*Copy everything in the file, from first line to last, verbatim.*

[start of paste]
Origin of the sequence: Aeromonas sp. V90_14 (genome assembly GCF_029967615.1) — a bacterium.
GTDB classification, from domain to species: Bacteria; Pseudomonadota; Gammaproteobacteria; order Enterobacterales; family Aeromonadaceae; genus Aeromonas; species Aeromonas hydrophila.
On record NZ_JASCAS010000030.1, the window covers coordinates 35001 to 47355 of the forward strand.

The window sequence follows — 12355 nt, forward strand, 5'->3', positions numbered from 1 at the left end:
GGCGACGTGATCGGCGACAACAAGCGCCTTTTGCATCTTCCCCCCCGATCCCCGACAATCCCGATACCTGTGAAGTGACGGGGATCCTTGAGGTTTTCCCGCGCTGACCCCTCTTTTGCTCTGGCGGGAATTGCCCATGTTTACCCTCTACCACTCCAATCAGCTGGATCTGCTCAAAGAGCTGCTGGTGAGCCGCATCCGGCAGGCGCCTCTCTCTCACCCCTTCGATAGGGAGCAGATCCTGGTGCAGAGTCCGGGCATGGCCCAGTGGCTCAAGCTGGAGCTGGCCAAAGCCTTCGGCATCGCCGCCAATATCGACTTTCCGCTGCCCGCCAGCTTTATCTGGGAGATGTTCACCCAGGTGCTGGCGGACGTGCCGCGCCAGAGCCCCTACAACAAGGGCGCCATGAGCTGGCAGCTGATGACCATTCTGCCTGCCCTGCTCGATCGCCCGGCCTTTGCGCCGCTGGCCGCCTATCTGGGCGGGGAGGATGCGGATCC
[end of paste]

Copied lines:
Origin of the sequence: Aeromonas sp. V90_14 (genome assembly GCF_029967615.1) — a bacterium.
GTDB classification, from domain to species: Bacteria; Pseudomonadota; Gammaproteobacteria; order Enterobacterales; family Aeromonadaceae; genus Aeromonas; species Aeromonas hydrophila.
On record NZ_JASCAS010000030.1, the window covers coordinates 35001 to 47355 of the forward strand.

The window sequence follows — 12355 nt, forward strand, 5'->3', positions numbered from 1 at the left end:
GGCGACGTGATCGGCGACAACAAGCGCCTTTTGCATCTTCCCCCCCGATCCCCGACAATCCCGATACCTGTGAAGTGACGGGGATCCTTGAGGTTTTCCCGCGCTGACCCCTCTTTTGCTCTGGCGGGAATTGCCCATGTTTACCCTCTACCACTCCAATCAGCTGGATCTGCTCAAAGAGCTGCTGGTGAGCCGCATCCGGCAGGCGCCTCTCTCTCACCCCTTCGATAGGGAGCAGATCCTGGTGCAGAGTCCGGGCATGGCCCAGTGGCTCAAGCTGGAGCTGGCCAAAGCCTTCGGCATCGCCGCCAATATCGACTTTCCGCTGCCCGCCAGCTTTATCTGGGAGATGTTCACCCAGGTGCTGGCGGACGTGCCGCGCCAGAGCCCCTACAACAAGGGCGCCATGAGCTGGCAGCTGATGACCATTCTGCCTGCCCTGCTCGATCGCCCGGCCTTTGCGCCGCTGGCCGCCTATCTGGGCGGGGAGGATGCGGATCC